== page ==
Simple self-monitoring of blood pressure can help motivate people to keep the level down, research finds.
High blood pressure, or hypertension, is a dangerous condition that causes damage to the blood vessels and leads to life-threatening diseases such as heart attacks and strokes.
The study suggests that self-monitoring blood pressure encourages people with hypertension to stick with an exercise training program.
Dr Amanda Zaleski, the study’s first author, said:
“We know that hypertension is the most common and costly, but modifiable, chronic condition in the U.S. and world.
We know that regular aerobic exercise lowers blood pressure on average to the order of five to seven points, and these reductions are even greater for those with higher baseline blood pressure.”
The problem is that high blood pressure doesn’t show any obvious symptoms.
Besides that, not knowing or understanding blood pressure levels can cause frustration in patients.
For the study, subjects with hypertension were engaged in a aerobic exercise training program for 12 weeks.
The researchers trained half of them to self-administer a blood pressure test before and after exercising, while the other half did not do so.
All had to do a moderate-intensity aerobic exercise for 40-50 minutes three times a week.
Dr Zaleski said:
“This is really powerful for someone with hypertension because it enables them to demonstrate to themselves that their blood pressure is lower on days they exercise than on days that they do not.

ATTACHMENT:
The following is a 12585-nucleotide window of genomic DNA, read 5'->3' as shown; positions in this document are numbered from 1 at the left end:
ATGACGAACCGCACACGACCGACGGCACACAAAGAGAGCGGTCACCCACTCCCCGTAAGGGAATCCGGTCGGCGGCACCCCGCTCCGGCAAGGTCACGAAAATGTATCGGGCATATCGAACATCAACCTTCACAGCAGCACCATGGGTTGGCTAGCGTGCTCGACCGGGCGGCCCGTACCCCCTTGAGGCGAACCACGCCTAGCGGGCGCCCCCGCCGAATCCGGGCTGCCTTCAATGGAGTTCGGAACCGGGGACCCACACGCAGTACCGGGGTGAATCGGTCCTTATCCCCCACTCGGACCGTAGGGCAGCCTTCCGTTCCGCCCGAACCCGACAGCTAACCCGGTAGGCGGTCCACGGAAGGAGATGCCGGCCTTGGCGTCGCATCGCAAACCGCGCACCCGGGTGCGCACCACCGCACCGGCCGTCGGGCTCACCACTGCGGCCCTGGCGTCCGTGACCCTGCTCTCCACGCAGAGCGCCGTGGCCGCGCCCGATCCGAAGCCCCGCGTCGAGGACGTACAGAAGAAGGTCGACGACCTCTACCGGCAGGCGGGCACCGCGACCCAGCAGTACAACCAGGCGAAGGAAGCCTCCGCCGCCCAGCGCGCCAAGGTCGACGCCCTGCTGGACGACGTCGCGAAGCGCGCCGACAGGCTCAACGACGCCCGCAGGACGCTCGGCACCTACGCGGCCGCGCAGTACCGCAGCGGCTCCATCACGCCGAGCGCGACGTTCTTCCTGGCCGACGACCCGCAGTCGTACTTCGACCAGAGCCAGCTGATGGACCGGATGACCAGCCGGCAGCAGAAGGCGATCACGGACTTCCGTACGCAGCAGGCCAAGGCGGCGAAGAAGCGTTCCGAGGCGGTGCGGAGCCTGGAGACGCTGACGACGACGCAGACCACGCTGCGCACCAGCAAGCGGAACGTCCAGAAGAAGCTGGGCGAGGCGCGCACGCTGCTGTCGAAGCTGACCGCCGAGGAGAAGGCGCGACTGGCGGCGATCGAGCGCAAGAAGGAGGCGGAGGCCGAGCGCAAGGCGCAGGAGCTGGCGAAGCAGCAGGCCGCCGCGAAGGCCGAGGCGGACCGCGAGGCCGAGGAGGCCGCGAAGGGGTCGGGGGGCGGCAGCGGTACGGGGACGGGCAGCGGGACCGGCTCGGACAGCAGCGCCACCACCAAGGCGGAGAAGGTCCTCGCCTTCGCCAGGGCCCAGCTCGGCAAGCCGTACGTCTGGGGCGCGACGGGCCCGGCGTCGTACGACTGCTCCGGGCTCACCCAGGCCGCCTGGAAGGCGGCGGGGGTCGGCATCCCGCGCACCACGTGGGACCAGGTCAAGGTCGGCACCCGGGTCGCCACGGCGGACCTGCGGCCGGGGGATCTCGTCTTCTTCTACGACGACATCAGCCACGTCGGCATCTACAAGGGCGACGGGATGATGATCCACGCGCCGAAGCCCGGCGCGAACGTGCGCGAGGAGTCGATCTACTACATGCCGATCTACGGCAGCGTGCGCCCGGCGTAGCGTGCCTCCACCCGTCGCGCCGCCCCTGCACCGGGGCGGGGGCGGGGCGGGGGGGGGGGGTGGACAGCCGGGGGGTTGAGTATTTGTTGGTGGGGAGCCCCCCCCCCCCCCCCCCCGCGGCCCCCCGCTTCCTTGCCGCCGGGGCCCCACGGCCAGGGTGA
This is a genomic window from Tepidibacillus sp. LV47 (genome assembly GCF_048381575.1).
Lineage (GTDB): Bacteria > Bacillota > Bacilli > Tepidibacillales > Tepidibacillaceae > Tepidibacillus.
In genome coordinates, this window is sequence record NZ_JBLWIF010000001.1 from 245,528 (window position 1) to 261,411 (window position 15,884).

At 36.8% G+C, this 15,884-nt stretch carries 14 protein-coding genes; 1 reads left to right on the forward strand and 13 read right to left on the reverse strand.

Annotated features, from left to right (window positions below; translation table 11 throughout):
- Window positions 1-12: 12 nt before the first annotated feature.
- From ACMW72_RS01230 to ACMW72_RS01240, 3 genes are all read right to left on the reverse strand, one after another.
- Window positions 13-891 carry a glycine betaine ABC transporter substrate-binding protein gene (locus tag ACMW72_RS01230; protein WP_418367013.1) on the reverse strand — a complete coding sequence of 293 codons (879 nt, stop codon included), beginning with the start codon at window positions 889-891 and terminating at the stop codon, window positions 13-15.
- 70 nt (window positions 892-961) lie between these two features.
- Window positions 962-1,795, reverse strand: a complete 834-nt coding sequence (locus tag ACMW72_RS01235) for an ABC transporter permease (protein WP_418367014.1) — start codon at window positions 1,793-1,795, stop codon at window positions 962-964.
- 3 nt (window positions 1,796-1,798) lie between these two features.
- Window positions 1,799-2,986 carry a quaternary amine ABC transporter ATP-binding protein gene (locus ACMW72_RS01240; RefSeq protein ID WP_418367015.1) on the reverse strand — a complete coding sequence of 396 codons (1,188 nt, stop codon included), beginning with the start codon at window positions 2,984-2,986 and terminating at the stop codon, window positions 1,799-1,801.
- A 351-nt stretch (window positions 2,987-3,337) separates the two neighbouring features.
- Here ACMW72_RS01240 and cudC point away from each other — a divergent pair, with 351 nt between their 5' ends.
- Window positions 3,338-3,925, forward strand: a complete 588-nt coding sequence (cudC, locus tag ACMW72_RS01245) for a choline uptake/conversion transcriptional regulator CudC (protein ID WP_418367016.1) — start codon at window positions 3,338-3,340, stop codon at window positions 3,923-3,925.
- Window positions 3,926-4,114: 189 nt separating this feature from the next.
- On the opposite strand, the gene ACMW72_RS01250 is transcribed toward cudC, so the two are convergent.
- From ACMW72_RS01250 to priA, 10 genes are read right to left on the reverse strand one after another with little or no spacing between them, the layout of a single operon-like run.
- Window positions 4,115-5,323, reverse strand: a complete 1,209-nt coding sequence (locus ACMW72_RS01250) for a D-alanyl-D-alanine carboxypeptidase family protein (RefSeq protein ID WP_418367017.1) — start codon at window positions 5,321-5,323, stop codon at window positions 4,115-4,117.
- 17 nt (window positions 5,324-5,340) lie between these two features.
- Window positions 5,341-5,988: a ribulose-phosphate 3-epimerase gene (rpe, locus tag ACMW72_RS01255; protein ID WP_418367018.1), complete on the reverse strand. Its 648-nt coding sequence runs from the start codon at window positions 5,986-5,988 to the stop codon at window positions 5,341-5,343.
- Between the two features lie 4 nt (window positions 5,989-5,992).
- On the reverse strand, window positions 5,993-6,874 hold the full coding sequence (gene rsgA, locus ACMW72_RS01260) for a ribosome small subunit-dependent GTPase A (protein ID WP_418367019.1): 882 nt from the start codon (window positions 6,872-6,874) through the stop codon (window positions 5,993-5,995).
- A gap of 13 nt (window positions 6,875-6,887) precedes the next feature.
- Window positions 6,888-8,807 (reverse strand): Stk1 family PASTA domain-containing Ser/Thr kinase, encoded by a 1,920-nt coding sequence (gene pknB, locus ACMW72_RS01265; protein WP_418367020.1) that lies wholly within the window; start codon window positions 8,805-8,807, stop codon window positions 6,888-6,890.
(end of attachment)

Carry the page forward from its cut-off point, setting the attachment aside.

There are very few chronic conditions that respond this way to exercise.
Imagine if an individual with overweight/obesity lost five to seven pounds after a single bout of exercise?”
By the end of the 12 weeks, the self-monitoring group had a 10 point reduction in blood pressure, whereas the other group lowered their pressure by only five points.
Four weeks after the study ended, the self-monitoring group were still engaged with exercise at about 70 percent of the level of their previous training.
The other group, though, were only exercising at 30 percent of their previous level.
Continuing to self-monitor blood pressure also encouraged this group to get involved in more physical activity and exercise for at least 45 minutes, around 3 times a week.
In comparison, the other group’s physical activity was down to only 19 minutes one day a week.
Dr Zaleski said:
“That was really promising to us, demonstrating that if they’re out on their own in the free living world, with all of the other confounders that can come into play — like stress, family, vacations — that even without our team holding them accountable, the favorable effects of blood pressure self-monitoring still held true.”
The study was published in the Journal of Hypertension (Zaleski et al., 2019).